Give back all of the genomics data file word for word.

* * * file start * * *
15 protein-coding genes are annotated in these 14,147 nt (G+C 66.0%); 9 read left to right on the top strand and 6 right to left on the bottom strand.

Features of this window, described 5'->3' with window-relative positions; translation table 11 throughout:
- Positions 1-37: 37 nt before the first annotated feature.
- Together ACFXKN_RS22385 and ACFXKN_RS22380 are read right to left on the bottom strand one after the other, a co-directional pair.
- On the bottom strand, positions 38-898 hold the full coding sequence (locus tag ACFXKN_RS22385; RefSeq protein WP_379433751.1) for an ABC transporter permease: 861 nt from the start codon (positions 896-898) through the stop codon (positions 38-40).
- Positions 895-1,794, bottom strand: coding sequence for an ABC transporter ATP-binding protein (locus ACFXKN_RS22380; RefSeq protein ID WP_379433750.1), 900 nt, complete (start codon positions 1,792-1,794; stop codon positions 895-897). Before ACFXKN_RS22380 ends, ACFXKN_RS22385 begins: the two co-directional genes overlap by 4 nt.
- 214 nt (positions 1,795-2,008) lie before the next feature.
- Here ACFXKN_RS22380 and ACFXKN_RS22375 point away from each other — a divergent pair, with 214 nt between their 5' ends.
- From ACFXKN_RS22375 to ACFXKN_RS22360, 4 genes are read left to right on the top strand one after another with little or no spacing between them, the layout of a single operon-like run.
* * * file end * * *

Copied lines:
15 protein-coding genes are annotated in these 14,147 nt (G+C 66.0%); 9 read left to right on the top strand and 6 right to left on the bottom strand.

Features of this window, described 5'->3' with window-relative positions; translation table 11 throughout:
- Positions 1-37: 37 nt before the first annotated feature.
- Together ACFXKN_RS22385 and ACFXKN_RS22380 are read right to left on the bottom strand one after the other, a co-directional pair.
- On the bottom strand, positions 38-898 hold the full coding sequence (locus tag ACFXKN_RS22385; RefSeq protein WP_379433751.1) for an ABC transporter permease: 861 nt from the start codon (positions 896-898) through the stop codon (positions 38-40).
- Positions 895-1,794, bottom strand: coding sequence for an ABC transporter ATP-binding protein (locus ACFXKN_RS22380; RefSeq protein ID WP_379433750.1), 900 nt, complete (start codon positions 1,792-1,794; stop codon positions 895-897). Before ACFXKN_RS22380 ends, ACFXKN_RS22385 begins: the two co-directional genes overlap by 4 nt.
- 214 nt (positions 1,795-2,008) lie before the next feature.
- Here ACFXKN_RS22380 and ACFXKN_RS22375 point away from each other — a divergent pair, with 214 nt between their 5' ends.
- From ACFXKN_RS22375 to ACFXKN_RS22360, 4 genes are read left to right on the top strand one after another with little or no spacing between them, the layout of a single operon-like run.